Asking Amiss



You ask and do not receive, because you ask amiss, that you may spend it on your pleasures. ~James 4:3

Scripture says in Jeremiah that the heart of man is deceitful above all things, and desperately wicked. I take that to mean that it’s pretty easy to “ask amiss” ~ to naturally spout off a half million requests tailored to suit our selfish desires.

Lord, help me to climb the corporate ladder at record speed …

Lord, please heal my body …

Lord, help my child to behave …

Lord, help my son to be the winning star of this football game …

There’s nothing wrong with bringing these requests to the Lord. We should bring them before the throne, boldly. But James makes the point that the reason our prayers go answered is that we ask amiss. In other words, we ask in order to get the answer we want, the way we want, when we want it, for our pleasure, without ever considering what the Lord’s wishes might be.

Delight yourself in the Lord, and He will give you the desires of your heart, the Psalmist says in 37:4. And so we run with that, with the tendency to think, Okay, all I gotta do is think the Lord is really cool, and then I’ll get what I want! I confess, Lord. You’re uber awesome! Now can I have _____? 

As Jeremiah said … the heart is desperately wicked. Delighting in Him isn’t merely thinking He’s awesome. It looks more like hard work, rather than an emotional sentiment (although the emotional sentiments often follow the hard work). Delighting is simply studying Him, searching Him out, getting to know Him, talking to Him, talking with others about Him, and seeking His will. It’s saying, Lord, what do You want? And Lord, not my will, but Yours be done.


I often find it helpful to start my prayers with Psalm 139:23-24:

Search me, O God, and know my heart;
Try me, and know my anxieties;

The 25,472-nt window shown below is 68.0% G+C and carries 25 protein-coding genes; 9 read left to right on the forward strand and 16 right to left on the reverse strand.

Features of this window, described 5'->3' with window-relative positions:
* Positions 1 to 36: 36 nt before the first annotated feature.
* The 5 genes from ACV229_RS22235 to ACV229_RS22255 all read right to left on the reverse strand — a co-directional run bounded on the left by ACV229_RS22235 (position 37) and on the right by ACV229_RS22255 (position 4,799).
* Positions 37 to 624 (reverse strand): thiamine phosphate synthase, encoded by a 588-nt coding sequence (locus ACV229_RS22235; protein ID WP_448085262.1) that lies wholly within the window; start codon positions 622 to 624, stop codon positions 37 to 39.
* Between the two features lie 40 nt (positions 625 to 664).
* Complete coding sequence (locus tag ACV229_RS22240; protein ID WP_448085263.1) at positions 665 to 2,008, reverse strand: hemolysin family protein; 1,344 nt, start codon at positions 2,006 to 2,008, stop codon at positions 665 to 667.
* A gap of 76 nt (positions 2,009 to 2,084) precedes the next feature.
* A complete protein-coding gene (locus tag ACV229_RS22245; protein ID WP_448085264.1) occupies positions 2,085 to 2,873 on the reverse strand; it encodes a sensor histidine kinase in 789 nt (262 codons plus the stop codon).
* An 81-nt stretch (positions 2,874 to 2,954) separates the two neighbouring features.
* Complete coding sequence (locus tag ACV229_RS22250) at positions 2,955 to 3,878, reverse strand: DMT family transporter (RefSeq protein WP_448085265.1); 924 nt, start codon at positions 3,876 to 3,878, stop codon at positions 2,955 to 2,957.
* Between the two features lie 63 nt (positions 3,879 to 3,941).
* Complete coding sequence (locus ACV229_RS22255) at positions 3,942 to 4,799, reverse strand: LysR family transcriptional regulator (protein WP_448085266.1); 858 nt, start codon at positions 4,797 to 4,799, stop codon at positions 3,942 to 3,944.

And see if there is any wicked way in me,
And lead me in the way everlasting.

This begins a weeding process in which He is faithful to uproot wicked ways and anxieties. It’s painful, but it leads to praying right ~ with His wants and desires as priority. And when His wants are my wants, my prayers change …

Lord, help me as I attempt to climb the corporate ladder, to do so in a way that would honor Your name. And if it’s not Your will that I ever be perched on a higher rung, then so be it. Help me to be content with such things as I have, to not covet the position of my co-worker, and to humbly and self-sacrificially serve others, wherever You choose to put me. 

Lord, I want You to heal me, but more than that, I want my life to honor You. If that’s more likely to happen on a sick-bed, then I humbly submit to Your will. I acknowledge Your ways are not my ways, and I trust You.

Lord, help little Johnny to stop beating up the neighbor kid and to clean his room. These are embarrassing to me, but more than that, they are not glorifying to You. Help my anger in this situation to be righteous. Help me to be more concerned about Your name than I am my own reputation as a parent.

Lord, I would love it if big Johnny scored the winning touchdown. I know this is akin to a little kid asking for a three pound lollipop right before dinner, and You know how to give Your children the best gifts. If the winning score isn’t good for big Johnny or me because it will puff up our pride, then we don’t want it. As always, Lord, not my will, but Yours be done.

Do you see the difference? Asking amiss means asking for our own selfish desires and glory. Asking on target means asking for so that His glory might be known and magnified. And whether we know it or not … His glory is the very definition of our heart’s desire.


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